2012 (English)Doctoral thesis, comprehensive summary (Other academic)
Abstract [en]

The global silicon (Si) cycle is of fundamental importance for the global carbon cycle. Diatom growth in the oceans is a major sequestration pathway for carbon on a global scale (often referred to as the biological pump). Patterns of diatoms preserved in marine sediment records can reveal both natural and anthropogenic driven environmental change, which can be used to understand silicon dynamics and climate change. Si isotopes have been shown to have great potential in order to understand the Si cycle by revealing both past and present patterns of dissolved Si (DSi) utilization, primarily when diatoms form their siliceous frustules (noted as biogenic silica, BSi). However, studies using Si isotopes are still scarce and only a few studies exist where stable Si isotopes are used to investigate the biogeochemical Si cycle in aquatic systems. Therefore, this thesis focuses on developing analytical methods for studying BSi and DSi and also provides tools to understand the observed Si isotope distribution, which may help to understand impacts of climate change and human perturbations on marine ecosystems. The Baltic Sea, one of the biggest estuarine systems in the world, was chosen as the study site. BSi samples from a sediment core in Bothnian Bay, the most northern tip of the Baltic Sea, and diatom samples from the Oder River, draining into the southern Baltic Sea were measured and reported in Paper II and III, after establishing a method for Si isotope measurements (Paper I). Si isotope fractionation during diatom production and dissolution was also investigated in a laboratory-controlled experiment (Paper IV) to validate the observations from the field. The major result is that Si isotope signatures in BSi can be used as an historical archive for diatom growth and also related to changes in climate variables. There is isotopic evidence that the Si cycle has been significantly altered in the Baltic Sea catchment by human activities.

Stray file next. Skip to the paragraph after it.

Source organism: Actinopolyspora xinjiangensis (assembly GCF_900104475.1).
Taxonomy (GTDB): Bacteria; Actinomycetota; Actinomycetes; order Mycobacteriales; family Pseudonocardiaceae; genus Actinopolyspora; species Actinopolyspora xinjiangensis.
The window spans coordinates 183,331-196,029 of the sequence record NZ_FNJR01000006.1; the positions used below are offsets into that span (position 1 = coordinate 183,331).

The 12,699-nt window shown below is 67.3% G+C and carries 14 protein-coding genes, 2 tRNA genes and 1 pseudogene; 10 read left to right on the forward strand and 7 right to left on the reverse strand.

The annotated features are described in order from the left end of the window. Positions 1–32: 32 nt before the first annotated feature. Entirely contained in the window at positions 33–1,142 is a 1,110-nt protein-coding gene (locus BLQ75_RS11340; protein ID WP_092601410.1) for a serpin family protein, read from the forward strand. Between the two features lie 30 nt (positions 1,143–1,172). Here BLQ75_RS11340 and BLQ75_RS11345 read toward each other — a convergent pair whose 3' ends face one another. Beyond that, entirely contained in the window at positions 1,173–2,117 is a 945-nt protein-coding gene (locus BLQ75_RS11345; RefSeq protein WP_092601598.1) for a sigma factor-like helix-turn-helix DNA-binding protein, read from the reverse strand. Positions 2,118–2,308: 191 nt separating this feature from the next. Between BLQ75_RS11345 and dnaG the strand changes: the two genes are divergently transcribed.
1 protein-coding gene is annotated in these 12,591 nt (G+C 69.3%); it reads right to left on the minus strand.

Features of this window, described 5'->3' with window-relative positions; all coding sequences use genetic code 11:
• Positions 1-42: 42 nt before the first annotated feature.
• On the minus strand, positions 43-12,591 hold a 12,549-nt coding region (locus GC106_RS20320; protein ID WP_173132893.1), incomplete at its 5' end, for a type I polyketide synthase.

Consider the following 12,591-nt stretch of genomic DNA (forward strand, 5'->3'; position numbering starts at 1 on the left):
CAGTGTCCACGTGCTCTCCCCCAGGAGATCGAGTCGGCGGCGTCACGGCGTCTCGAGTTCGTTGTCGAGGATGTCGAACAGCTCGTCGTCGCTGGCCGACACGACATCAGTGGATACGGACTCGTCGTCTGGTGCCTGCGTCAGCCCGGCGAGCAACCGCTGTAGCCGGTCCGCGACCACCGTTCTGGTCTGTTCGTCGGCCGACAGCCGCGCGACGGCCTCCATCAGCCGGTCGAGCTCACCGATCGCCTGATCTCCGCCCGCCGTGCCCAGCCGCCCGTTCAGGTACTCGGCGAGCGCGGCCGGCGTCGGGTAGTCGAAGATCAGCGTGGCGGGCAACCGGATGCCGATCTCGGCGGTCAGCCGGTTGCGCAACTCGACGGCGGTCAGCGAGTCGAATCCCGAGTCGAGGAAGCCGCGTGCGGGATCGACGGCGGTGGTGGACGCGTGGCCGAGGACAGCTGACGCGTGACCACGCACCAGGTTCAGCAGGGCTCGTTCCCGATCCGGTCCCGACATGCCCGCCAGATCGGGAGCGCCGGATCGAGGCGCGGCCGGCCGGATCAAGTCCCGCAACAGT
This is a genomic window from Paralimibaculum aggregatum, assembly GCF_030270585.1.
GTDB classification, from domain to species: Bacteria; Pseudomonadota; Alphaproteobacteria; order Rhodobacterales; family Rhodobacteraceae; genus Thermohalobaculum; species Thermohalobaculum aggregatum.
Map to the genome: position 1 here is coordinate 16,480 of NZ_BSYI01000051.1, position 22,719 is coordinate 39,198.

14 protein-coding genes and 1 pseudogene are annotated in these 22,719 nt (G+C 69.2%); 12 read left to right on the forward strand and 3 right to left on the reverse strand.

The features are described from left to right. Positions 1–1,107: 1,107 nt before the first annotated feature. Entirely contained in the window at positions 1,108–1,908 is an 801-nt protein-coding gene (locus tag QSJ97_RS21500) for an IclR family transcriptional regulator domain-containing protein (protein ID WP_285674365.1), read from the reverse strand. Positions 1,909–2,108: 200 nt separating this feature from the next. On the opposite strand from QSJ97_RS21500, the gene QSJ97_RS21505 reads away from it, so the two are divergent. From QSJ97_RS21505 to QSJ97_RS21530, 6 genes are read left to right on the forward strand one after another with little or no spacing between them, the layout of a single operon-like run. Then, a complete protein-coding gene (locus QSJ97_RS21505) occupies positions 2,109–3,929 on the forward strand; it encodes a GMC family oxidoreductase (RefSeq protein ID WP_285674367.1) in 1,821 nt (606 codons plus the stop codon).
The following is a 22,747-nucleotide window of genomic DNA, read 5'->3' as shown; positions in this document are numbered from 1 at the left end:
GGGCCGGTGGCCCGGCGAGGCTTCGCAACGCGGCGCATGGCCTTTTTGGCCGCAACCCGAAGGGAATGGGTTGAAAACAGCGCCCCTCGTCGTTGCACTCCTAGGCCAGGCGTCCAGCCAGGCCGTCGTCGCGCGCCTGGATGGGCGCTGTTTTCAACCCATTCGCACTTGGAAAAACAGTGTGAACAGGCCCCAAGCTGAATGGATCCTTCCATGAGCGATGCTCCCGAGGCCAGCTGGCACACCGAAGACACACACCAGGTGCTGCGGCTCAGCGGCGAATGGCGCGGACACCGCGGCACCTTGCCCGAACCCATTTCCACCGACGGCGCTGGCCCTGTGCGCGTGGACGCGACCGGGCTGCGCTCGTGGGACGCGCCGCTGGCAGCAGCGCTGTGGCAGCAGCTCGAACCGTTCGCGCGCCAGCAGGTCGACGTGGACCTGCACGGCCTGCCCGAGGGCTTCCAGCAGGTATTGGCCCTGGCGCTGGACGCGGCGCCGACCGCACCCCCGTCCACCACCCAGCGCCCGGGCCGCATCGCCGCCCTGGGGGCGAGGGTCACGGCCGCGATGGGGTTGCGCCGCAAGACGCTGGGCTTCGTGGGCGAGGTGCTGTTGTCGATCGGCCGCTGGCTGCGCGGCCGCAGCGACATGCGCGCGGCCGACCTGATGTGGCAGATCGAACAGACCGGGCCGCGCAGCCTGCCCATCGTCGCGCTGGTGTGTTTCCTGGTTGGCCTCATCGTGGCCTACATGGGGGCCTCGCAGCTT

Place, publisher, year, edition, pages
Stockholm: Department of Geological Sciences, Stockholm University, 2012. 20 p.
Series
Meddelanden från Stockholms universitets institution för geologiska vetenskaper, 351
Keyword
diatoms, biogenic silica (BSi), dissolved Si (DSi), Si isotope fractionation, the Baltic Sea
National Category
Geochemistry
Research subject
Geochemistry
Identifiers
urn:nbn:se:su:diva-79188 (URN)978-91-7447-559-3 (ISBN)
Public defence
2012-10-12, Ahlmansalen, Geovetenskapens hus, Svante Arrhenius väg 12, Stockholm, 10:00 (English)
Opponent
Supervisors
Funder
Swedish Research Council, 2007-4763
Note

At the time of the doctoral defense, the following papers were unpublished and had a status as follows: Paper 3: Manuscript. Paper 4: Manuscript.

Available from: 2012-09-20 Created: 2012-08-29 Last updated: 2013-04-09Bibliographically approved